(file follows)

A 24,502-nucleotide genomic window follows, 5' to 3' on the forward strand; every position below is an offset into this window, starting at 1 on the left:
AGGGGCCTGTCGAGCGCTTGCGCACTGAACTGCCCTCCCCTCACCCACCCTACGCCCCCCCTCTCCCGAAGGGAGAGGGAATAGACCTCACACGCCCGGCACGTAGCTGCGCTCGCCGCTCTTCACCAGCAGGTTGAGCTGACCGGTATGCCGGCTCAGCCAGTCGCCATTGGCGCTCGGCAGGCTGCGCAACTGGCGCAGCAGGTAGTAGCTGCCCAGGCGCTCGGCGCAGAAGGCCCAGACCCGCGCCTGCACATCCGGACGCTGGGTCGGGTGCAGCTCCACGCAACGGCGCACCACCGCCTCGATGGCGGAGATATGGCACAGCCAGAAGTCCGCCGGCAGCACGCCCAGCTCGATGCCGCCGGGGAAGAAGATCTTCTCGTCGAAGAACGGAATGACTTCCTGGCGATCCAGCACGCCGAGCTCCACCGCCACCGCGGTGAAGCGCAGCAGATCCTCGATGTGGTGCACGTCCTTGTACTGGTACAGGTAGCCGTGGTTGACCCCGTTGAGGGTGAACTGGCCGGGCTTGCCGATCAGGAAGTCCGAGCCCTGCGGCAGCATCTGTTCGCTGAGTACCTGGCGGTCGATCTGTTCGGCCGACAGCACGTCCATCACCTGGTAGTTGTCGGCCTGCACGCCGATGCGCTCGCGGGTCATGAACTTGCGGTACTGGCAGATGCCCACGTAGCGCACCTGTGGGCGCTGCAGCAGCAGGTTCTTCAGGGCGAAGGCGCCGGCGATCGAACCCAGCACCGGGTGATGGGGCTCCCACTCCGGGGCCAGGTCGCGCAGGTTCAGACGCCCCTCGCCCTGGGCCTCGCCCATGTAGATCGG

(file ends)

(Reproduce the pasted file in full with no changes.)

A 24,502-nucleotide genomic window follows, 5' to 3' on the forward strand; every position below is an offset into this window, starting at 1 on the left:
AGGGGCCTGTCGAGCGCTTGCGCACTGAACTGCCCTCCCCTCACCCACCCTACGCCCCCCCTCTCCCGAAGGGAGAGGGAATAGACCTCACACGCCCGGCACGTAGCTGCGCTCGCCGCTCTTCACCAGCAGGTTGAGCTGACCGGTATGCCGGCTCAGCCAGTCGCCATTGGCGCTCGGCAGGCTGCGCAACTGGCGCAGCAGGTAGTAGCTGCCCAGGCGCTCGGCGCAGAAGGCCCAGACCCGCGCCTGCACATCCGGACGCTGGGTCGGGTGCAGCTCCACGCAACGGCGCACCACCGCCTCGATGGCGGAGATATGGCACAGCCAGAAGTCCGCCGGCAGCACGCCCAGCTCGATGCCGCCGGGGAAGAAGATCTTCTCGTCGAAGAACGGAATGACTTCCTGGCGATCCAGCACGCCGAGCTCCACCGCCACCGCGGTGAAGCGCAGCAGATCCTCGATGTGGTGCACGTCCTTGTACTGGTACAGGTAGCCGTGGTTGACCCCGTTGAGGGTGAACTGGCCGGGCTTGCCGATCAGGAAGTCCGAGCCCTGCGGCAGCATCTGTTCGCTGAGTACCTGGCGGTCGATCTGTTCGGCCGACAGCACGTCCATCACCTGGTAGTTGTCGGCCTGCACGCCGATGCGCTCGCGGGTCATGAACTTGCGGTACTGGCAGATGCCCACGTAGCGCACCTGTGGGCGCTGCAGCAGCAGGTTCTTCAGGGCGAAGGCGCCGGCGATCGAACCCAGCACCGGGTGATGGGGCTCCCACTCCGGGGCCAGGTCGCGCAGGTTCAGACGCCCCTCGCCCTGGGCCTCGCCCATGTAGATCGG